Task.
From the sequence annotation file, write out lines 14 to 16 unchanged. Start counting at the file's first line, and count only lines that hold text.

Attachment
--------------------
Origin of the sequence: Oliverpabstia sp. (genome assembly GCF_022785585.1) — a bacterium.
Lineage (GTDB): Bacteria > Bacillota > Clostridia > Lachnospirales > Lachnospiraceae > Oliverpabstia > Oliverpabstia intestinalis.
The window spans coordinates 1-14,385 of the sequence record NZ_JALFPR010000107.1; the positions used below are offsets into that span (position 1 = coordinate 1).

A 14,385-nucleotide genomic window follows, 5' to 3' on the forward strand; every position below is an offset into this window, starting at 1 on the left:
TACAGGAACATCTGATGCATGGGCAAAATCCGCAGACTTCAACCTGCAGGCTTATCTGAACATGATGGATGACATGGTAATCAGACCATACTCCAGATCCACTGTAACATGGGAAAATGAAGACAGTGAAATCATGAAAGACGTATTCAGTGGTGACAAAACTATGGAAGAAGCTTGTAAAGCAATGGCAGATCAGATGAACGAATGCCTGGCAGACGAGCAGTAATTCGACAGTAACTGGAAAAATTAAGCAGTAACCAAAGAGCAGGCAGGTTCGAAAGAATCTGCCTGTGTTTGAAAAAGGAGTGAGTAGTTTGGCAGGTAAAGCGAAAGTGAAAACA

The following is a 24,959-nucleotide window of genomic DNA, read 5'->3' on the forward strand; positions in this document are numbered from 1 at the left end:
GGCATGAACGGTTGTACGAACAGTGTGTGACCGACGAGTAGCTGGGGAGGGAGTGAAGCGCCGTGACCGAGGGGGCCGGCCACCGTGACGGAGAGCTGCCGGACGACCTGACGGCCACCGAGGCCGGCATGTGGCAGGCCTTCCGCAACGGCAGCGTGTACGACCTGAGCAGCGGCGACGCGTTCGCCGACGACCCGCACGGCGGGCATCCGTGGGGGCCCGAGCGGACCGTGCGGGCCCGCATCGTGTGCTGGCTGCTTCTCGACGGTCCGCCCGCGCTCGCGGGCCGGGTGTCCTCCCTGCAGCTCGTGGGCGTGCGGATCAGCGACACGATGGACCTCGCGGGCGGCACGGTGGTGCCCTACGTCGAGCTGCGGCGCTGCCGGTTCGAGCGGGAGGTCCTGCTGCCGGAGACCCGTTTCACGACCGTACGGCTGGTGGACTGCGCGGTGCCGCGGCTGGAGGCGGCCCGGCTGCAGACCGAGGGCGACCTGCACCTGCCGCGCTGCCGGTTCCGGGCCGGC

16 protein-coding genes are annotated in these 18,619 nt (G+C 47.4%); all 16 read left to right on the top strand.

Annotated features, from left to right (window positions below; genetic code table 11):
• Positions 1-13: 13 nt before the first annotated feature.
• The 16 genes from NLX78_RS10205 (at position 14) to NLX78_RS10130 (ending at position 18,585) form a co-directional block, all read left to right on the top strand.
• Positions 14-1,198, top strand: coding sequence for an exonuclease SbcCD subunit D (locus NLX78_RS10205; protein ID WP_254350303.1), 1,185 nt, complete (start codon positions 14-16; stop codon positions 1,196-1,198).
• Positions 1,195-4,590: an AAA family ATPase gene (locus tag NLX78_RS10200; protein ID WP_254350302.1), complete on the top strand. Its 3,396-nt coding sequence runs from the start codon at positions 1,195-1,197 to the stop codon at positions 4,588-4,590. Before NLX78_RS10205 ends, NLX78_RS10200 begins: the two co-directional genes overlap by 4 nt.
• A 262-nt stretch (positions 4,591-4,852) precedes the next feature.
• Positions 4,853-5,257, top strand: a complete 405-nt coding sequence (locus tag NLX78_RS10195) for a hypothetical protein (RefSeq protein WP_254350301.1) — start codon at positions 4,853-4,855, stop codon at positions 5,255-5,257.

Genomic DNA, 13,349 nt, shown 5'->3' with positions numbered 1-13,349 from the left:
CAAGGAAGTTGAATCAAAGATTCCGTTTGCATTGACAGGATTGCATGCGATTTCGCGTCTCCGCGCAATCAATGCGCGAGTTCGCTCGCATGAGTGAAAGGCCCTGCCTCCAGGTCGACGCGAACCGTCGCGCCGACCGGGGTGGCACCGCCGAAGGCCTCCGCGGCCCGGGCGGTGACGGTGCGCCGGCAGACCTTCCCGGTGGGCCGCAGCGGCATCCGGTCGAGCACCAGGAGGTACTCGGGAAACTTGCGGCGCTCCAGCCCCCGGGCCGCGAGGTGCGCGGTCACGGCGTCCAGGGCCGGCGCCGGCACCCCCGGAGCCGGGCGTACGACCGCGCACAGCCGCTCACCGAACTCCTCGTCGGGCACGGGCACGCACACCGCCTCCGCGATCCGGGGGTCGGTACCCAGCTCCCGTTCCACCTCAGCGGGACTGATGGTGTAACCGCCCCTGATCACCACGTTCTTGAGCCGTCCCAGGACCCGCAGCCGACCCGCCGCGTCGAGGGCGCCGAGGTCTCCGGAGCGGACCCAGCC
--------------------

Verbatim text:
• A 262-nt stretch (positions 4,591-4,852) precedes the next feature.
• Positions 4,853-5,257, top strand: a complete 405-nt coding sequence (locus tag NLX78_RS10195) for a hypothetical protein (RefSeq protein WP_254350301.1) — start codon at positions 4,853-4,855, stop codon at positions 5,255-5,257.

Genomic DNA, 13,349 nt, shown 5'->3' with positions numbered 1-13,349 from the left: